Flirting With Nuclear Disaster

"In early 2009 a team of terrorists managed to enter a nuclear-power plant in the American South armed with machine guns and grenade launchers. After breaking through chain-link and barbed-wire gates, they battled with the plant’s guards. Those terrorists who weren’t killed were able to disable a critical component of the plant’s operating hardware. A meltdown of the reactor core looked imminent, as did the release of radioactive material from waste-storage pools located on-site. The surrounding area faced catastrophic fallout.

Everything up to that point actually happened—sort of. In reality, the attackers were a group of highly trained government operatives—including security consultants and military members on leave—posing as terrorists. Every three years, such teams “attack” each of the country’s 104 nuclear-power plants to find weak spots in security. The raids are carefully choreographed: plant managers are given two months’ notice to prepare the guards, and the intruders follow a prearranged script to evade them. Still, eight times out of roughly 100 attempts over the past five years, the mock terror teams have successfully broken through those defenses."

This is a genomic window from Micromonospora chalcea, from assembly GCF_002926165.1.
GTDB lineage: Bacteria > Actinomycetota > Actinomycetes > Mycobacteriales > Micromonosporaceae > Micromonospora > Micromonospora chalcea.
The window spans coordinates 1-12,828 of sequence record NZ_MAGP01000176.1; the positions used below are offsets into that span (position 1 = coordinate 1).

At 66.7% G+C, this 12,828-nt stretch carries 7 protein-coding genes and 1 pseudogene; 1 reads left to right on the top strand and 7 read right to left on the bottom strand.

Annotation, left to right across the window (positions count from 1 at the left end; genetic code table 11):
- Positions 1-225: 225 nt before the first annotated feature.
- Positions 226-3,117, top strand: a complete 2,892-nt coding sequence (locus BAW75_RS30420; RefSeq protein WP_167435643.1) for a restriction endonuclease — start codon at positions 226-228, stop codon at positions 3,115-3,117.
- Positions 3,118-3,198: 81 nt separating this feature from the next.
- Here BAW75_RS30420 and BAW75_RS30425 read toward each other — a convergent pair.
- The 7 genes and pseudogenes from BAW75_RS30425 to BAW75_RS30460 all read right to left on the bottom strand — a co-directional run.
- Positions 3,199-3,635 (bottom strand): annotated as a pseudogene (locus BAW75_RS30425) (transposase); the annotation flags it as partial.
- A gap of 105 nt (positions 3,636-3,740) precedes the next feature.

Daniel Stone reports for Newsweek January 4, 2011.

Thursday, January 6, 2011